Coupling of neuronal activity and mitochondrial metabolism as revealed by NAD(P)H fluorescence signals in organotypic hippocampal slice cultures of the rat

Neuroscience. 2003;119(1):87-100. doi: 10.1016/s0306-4522(03)00026-5.


During physiological activity neurons may experience localised energy demands which require intracellular signals for stimulation of mitochondrial NADH generation and subsequent delivery of ATP. To elucidate these mechanisms, we applied microfluorimetric monitoring of cytoplasmic (Fluo-3) and mitochondrial (Rhod-2) calcium concentration ([Ca(2+)](c), [Ca(2+)](m)), as well as of mitochondrial oxidative metabolism (NAD(P)H), whilst simultaneously measuring changes in extracellular potassium concentration ([K(+)](o)), as an indicator of neuronal activity in hippocampal slice cultures. Changes in neuronal activity were induced by repetitive stimulation at different frequencies (5, 20, 100 Hz) and intensities. Stimulation parameters were chosen to elicit rises in [K(+)](o) of less than 3 mM which is comparable to physiologically occurring rises in [K(+)](o). The mitochondrial uncoupler carbonyl cyanide m-chlorophenyl hydrazone (CCCP) reduced stimulus-induced changes in Rhod-2 fluorescence by 79%, indicating that Rhod-2 signals were primarily of mitochondrial origin. Repetitive stimulation at 20 Hz applied to areas CA1 or CA3 resulted in moderate rises in [K(+)](o) which were associated with stimulus-dependent elevations in [Ca(2+)](c) and [Ca(2+)](m) of up to 15%. The same stimuli also elicited biphasic changes in NAD(P)H fluorescence characterised by an initial decline and a subsequent prolonged elevation of up to 10%. Variation of stimulus parameters revealed close correlations between rises in [K(+)](o), in [Ca(2+)](m) and changes in NAD(P)H fluorescence. To elucidate the role of intracellular Ca(2+) accumulation in induction of NAD(P)H fluorescence signals, the effect of application of Ca(2+)-free solution on these signals evoked by repetitive antidromic stimulation of the alveus during recordings in area CA1 was studied. Lowering extracellular Ca(2+) led to complete blockade of postsynaptic field potential components as well as of rises in [Ca(2+)](c) and [Ca(2+)](m). Amplitudes of NAD(P)H signals were reduced by 59%, though rises in [K(+)](o) were comparable in presence and absence of extracellular Ca(2+). The results suggest i) that mitochondrial oxidative metabolism is fine-tuned to graded physiological activity in neurons and ii) that rapid mitochondrial Ca(2+) signalling represents one of the main determinants for stimulation of oxidative metabolism under physiological conditions.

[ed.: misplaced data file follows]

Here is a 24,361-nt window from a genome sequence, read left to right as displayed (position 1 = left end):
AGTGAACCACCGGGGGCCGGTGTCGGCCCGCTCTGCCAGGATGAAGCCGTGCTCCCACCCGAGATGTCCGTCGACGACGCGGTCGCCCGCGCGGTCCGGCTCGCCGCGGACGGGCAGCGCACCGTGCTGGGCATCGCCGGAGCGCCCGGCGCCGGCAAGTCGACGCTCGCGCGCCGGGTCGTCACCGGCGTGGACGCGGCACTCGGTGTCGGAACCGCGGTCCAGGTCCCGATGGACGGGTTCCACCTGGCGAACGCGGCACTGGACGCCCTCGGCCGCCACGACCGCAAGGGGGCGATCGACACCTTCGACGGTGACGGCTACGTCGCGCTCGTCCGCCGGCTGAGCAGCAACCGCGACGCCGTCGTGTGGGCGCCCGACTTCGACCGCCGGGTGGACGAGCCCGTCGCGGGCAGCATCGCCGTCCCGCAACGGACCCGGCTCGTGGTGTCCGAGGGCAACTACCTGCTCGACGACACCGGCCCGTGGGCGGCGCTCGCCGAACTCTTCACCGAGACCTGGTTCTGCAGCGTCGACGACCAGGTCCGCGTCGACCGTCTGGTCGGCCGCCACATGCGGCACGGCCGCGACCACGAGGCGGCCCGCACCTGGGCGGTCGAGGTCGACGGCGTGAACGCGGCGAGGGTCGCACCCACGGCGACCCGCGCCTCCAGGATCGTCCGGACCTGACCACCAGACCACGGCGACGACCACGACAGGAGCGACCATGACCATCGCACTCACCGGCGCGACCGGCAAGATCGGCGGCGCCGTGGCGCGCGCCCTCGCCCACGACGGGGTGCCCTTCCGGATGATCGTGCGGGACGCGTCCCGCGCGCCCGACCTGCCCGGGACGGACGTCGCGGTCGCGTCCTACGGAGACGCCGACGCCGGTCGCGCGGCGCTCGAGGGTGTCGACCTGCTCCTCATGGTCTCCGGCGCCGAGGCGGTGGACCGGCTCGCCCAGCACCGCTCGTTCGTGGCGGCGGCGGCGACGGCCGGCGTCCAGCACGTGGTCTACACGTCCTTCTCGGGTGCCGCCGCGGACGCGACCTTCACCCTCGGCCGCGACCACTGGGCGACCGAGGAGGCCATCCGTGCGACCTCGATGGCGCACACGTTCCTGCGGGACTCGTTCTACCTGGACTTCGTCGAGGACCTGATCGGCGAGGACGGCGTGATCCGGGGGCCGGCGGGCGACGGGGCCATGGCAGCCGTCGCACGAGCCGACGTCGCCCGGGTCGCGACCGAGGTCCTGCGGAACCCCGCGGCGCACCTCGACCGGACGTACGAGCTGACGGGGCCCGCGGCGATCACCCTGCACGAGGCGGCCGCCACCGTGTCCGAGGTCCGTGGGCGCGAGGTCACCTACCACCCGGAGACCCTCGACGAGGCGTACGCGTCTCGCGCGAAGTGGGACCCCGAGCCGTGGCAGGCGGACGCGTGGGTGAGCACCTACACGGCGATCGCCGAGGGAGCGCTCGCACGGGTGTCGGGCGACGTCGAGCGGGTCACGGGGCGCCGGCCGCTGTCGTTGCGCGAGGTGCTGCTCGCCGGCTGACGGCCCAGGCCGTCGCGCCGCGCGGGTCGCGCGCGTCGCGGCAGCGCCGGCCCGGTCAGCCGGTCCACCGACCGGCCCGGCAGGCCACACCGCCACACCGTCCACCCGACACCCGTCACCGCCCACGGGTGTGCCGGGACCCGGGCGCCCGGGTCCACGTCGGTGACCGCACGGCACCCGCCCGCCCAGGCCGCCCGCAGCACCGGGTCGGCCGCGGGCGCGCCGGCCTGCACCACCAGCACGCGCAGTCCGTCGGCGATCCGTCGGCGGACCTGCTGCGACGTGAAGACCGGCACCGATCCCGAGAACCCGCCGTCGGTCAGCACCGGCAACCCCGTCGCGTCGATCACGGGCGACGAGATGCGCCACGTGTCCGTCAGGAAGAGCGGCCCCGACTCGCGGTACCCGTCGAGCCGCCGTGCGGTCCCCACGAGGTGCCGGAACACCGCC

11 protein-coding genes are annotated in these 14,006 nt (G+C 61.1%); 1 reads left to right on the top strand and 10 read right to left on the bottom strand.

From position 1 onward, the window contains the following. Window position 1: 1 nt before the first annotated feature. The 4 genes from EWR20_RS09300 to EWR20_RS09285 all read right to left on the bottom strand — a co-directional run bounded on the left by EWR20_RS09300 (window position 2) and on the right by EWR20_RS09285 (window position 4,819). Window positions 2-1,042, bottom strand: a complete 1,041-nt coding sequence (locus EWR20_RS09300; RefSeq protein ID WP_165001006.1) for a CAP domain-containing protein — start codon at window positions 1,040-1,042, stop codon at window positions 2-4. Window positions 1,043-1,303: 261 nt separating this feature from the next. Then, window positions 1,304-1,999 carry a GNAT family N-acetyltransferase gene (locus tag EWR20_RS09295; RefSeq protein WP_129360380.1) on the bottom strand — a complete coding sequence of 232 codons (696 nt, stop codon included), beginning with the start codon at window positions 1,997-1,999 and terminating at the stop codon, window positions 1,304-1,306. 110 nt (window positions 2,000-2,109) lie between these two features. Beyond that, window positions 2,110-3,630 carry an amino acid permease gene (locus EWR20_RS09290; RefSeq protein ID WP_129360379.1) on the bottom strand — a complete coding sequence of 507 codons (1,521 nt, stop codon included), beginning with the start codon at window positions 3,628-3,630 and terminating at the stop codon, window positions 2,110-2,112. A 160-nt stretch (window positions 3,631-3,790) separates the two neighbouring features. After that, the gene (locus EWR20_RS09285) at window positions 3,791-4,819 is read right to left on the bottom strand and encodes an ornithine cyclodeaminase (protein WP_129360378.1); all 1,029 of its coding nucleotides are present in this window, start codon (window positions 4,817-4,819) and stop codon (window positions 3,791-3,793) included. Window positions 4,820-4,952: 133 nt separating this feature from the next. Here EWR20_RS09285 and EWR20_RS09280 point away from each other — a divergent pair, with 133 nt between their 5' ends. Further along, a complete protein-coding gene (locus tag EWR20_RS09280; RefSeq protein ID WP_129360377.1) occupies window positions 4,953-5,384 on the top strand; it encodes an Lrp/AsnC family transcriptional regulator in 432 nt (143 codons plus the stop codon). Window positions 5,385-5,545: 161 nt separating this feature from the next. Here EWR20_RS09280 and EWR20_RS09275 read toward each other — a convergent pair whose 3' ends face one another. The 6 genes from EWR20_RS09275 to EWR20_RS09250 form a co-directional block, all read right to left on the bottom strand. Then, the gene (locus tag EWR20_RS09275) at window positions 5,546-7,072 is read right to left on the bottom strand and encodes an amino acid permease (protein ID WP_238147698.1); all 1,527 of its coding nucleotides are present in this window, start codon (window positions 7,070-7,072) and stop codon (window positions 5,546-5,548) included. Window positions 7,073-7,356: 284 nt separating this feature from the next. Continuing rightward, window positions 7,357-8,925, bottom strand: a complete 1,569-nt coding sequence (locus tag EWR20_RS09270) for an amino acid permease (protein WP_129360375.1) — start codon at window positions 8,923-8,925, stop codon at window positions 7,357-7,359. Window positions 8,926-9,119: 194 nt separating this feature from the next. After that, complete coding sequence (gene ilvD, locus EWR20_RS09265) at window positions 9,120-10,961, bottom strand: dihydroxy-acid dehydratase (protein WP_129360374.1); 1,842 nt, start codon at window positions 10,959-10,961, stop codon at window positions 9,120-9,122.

Publication types

  • Comparative Study
  • Research Support, Non-U.S. Gov't

MeSH terms

  • Aniline Compounds / pharmacokinetics
  • Animals
  • Animals, Newborn
  • Calcium / metabolism
  • Calcium / pharmacology
  • Carbonyl Cyanide m-Chlorophenyl Hydrazone / pharmacology
  • Cells, Cultured
  • Dose-Response Relationship, Drug
  • Electric Stimulation
  • Fluorescent Dyes / pharmacokinetics
  • Heterocyclic Compounds, 3-Ring
  • Hippocampus / cytology
  • Hippocampus / metabolism*
  • In Vitro Techniques
  • Ion-Selective Electrodes
  • Ionophores / pharmacology
  • Membrane Potentials / physiology
  • Mitochondria / metabolism*
  • NADP / metabolism*
  • Neurons / physiology*
  • Potassium / metabolism
  • Rats
  • Rats, Wistar
  • Xanthenes / pharmacokinetics


  • Aniline Compounds
  • Fluorescent Dyes
  • Heterocyclic Compounds, 3-Ring
  • Ionophores
  • Xanthenes
  • rhod-2
  • Fluo-3
  • NADP
  • Carbonyl Cyanide m-Chlorophenyl Hydrazone
  • Potassium
  • Calcium